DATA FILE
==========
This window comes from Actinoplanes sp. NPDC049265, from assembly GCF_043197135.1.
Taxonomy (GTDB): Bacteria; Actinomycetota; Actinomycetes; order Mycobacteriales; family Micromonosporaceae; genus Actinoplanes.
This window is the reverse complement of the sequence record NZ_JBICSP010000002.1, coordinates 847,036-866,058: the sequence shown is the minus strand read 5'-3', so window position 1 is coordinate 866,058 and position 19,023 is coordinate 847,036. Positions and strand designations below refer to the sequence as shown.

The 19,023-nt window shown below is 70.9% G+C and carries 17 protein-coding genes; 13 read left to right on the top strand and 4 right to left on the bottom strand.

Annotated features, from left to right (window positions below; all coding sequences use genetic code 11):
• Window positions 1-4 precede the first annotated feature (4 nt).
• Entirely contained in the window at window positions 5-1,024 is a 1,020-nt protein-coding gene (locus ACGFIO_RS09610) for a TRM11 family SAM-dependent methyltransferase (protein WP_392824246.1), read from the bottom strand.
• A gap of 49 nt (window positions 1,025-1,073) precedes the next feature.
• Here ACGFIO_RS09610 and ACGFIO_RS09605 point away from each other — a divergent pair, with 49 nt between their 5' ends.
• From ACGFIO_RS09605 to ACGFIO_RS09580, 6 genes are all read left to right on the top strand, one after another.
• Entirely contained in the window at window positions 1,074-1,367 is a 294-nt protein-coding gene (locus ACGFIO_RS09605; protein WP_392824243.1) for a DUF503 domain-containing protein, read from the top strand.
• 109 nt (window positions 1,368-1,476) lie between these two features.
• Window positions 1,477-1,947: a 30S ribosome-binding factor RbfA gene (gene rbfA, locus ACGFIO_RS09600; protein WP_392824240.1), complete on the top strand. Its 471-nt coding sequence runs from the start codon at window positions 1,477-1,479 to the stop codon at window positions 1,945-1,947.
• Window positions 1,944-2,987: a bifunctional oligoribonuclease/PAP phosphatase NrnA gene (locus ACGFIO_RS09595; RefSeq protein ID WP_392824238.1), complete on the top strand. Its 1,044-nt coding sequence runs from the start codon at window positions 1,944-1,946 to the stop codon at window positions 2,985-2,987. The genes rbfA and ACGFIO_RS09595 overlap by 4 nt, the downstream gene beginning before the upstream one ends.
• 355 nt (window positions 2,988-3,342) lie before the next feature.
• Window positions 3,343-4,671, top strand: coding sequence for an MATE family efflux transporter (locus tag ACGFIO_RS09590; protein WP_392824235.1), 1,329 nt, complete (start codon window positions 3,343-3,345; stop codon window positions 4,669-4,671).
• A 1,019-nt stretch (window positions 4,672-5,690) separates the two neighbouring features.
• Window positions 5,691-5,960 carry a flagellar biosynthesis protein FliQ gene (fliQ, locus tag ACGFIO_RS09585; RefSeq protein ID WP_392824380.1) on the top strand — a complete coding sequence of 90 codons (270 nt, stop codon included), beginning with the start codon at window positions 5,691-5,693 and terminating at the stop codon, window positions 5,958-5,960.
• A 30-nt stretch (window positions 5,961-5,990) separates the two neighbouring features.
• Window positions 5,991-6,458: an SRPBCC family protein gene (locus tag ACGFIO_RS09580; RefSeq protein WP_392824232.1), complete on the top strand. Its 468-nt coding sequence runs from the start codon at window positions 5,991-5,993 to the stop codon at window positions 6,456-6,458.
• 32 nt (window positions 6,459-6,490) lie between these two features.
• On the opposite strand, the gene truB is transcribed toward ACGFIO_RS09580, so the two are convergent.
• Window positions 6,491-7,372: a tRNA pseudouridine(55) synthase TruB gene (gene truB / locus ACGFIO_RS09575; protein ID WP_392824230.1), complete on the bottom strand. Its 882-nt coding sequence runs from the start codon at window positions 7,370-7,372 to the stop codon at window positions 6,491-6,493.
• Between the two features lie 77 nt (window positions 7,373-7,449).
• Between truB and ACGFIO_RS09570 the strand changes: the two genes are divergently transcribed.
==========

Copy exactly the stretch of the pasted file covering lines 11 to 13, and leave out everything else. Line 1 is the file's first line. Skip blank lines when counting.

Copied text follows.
• Entirely contained in the window at window positions 1,074-1,367 is a 294-nt protein-coding gene (locus ACGFIO_RS09605; protein WP_392824243.1) for a DUF503 domain-containing protein, read from the top strand.
• 109 nt (window positions 1,368-1,476) lie between these two features.
• Window positions 1,477-1,947: a 30S ribosome-binding factor RbfA gene (gene rbfA, locus ACGFIO_RS09600; protein WP_392824240.1), complete on the top strand. Its 471-nt coding sequence runs from the start codon at window positions 1,477-1,479 to the stop codon at window positions 1,945-1,947.